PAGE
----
The pages are decorated with those aforementioned photos, many of them, as Alice Waters observes in her introduction, taken in natural light to emphasize the natural flavor. The food styling rule of showing finished product is broken now and then to illustrate how good the “before” ingredients look, and for that I’m grateful.

You’ll be astonished at the simplicity of many of these recipes, but it only makes sense: in Potager, fresh produce is the star of the show and there’s often very little you need to do with a just-ripe vegetable except sink your teeth in it. Be sure to buy a few packets of seeds when you pick up this book.

It’s common wisdom that remakes rarely come up to the standards of a good original. Marcella Hazan’s Classic Italian Cookbook has for nearly twenty years stood apart from its competitors thanks to Hazan’s skill at interpreting a complicated subject and presenting it in easy-to-fathom terms. It’s another recipe collection illuminated with lots and lots of good exposition about the many different cultures that combine into Italian cooking.

Essentials of Classic Italian Cooking combines the above title with Hazan’s own sequel, More Classic Italian Cooking, but turns out to be a sound and very up-to-date volume of its own.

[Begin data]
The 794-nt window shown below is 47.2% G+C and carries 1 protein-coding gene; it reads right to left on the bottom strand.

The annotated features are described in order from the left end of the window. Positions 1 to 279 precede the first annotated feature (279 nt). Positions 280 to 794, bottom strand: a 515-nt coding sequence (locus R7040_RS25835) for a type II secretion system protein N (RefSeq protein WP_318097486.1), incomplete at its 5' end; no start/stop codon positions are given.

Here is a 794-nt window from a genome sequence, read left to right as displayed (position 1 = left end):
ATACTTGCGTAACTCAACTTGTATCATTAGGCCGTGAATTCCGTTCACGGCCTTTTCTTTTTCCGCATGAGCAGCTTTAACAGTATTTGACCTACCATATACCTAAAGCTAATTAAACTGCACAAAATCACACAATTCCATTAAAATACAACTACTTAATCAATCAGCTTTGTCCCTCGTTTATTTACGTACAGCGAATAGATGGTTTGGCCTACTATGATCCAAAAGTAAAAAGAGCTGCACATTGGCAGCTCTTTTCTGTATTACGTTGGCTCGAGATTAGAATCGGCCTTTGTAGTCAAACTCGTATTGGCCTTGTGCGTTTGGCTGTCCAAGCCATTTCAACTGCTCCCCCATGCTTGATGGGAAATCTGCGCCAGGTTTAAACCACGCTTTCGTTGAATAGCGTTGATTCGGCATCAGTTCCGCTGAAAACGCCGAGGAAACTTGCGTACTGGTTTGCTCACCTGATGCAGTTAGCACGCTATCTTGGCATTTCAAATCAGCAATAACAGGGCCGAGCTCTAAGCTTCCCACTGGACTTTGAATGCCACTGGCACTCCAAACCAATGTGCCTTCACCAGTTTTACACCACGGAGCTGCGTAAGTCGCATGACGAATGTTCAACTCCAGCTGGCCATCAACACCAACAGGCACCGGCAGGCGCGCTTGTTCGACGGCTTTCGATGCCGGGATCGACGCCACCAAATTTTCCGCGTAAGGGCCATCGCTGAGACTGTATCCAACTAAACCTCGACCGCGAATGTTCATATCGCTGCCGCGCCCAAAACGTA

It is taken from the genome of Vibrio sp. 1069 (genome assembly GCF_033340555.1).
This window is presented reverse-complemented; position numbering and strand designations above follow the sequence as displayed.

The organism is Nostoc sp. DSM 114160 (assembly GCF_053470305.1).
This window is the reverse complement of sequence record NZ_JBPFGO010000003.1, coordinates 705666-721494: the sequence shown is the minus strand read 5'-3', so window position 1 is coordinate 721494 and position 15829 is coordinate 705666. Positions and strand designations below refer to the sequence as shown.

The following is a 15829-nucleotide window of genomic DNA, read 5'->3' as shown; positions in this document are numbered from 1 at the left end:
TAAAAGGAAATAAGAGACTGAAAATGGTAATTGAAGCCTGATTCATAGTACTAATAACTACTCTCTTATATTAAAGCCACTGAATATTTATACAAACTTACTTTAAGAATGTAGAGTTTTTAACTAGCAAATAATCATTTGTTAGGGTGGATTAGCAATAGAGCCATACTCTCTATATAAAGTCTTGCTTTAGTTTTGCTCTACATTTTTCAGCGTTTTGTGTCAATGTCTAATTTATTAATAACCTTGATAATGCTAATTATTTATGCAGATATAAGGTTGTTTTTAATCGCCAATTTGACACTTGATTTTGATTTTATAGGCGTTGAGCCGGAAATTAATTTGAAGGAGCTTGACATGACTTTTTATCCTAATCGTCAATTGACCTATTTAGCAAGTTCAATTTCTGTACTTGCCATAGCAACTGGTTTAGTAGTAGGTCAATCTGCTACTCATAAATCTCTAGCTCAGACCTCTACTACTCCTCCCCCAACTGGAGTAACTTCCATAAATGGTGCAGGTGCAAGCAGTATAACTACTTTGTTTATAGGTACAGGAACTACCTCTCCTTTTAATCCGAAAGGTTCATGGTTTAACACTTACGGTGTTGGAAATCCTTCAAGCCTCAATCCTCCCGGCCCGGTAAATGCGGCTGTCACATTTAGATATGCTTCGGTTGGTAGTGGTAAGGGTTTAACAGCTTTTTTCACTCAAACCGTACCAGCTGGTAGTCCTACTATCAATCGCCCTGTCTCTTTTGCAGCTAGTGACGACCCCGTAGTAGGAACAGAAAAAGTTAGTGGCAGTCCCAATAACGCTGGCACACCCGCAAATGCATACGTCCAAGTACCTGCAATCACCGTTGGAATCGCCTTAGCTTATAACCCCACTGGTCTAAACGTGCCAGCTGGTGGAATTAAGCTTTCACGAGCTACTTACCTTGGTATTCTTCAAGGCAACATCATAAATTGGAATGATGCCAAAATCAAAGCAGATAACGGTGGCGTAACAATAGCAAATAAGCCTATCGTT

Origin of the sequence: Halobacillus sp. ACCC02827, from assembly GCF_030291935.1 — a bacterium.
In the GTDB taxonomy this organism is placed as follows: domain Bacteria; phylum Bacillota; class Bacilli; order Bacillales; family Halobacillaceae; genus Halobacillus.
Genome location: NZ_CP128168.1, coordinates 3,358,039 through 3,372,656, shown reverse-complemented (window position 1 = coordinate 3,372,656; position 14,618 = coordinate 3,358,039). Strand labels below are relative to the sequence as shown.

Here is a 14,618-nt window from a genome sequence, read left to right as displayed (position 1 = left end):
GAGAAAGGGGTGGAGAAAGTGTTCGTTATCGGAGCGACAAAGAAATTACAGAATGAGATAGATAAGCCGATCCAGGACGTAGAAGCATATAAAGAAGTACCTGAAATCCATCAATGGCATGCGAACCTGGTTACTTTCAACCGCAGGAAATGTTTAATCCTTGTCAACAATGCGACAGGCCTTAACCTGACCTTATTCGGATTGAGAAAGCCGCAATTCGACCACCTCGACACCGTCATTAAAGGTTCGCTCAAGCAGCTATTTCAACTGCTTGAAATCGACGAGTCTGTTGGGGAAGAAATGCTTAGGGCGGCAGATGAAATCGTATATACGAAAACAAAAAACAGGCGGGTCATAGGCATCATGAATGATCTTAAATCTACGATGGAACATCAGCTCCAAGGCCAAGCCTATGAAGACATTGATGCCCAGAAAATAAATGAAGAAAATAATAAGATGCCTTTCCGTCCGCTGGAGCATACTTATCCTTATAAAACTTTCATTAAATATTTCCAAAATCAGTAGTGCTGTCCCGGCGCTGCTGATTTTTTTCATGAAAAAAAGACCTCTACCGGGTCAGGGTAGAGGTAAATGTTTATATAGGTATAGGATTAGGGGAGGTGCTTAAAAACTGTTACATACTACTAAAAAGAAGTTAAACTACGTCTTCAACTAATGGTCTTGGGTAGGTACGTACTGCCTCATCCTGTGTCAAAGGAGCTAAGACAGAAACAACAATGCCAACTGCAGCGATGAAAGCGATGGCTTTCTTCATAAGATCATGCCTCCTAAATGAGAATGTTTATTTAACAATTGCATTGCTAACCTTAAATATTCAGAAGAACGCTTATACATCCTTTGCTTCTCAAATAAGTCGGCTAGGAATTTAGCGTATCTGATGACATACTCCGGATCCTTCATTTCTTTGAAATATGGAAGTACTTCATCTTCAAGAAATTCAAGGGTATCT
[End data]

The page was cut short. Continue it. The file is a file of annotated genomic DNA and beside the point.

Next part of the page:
She did a lot of rethinking and rewriting for the new book, and added recipes just as vigorously as she let some go. At its heart, it remains not only a food-based travelogue of Italy; it also teaches food-preparation techniques to any style of cookery. You could work from this book and no other and never get bored with your meals.

How can you resist a recipe that begins, “Wherever in the world you may be when having fish prepared in the salmoriglio style, you might think you are breathing the pungent summer air of the Mediterranean.” It goes on to describe a process of grilling swordfish steaks and then immediately brushing them with a mixture of olive oil, lemon juice and oregano. And that’s it! Simple and evocative.

Sure, it’s fascinating to follow the drama as king supplants king and foreign armies try to plunder a land, but I’m much more riveted by Hazan’s account of how pasta supplanted polenta in much of the Lombardy region a few generations ago to become what amounts to the national dish. There you can follow the changes of an entire culture, and not just what happens in court.

Hazan maintains the presentation style of her earlier books: it’s arranged by course and ingredient, passing from appetizers to desserts with many, many stops along the way. Although line drawings appear from time to time, there are few visuals to break up a page. Your relationship with this book is bound to become as intimate as your relationship with your saute pan. In my house, there’s a pretty tight bond.

The Heritage of Spanish Cooking by Alicia Roos and Lourdes March
Random House, $45
Essentials of Classic Italian Cooking by Marcella Hazan
Knopf, $30
Potager: Fresh Garden Cooking in the French Style
by Georgeanne Brennan and John Vaughan
Chronicle Books, $18.95

 – Metroland Magazine, 11 December 1992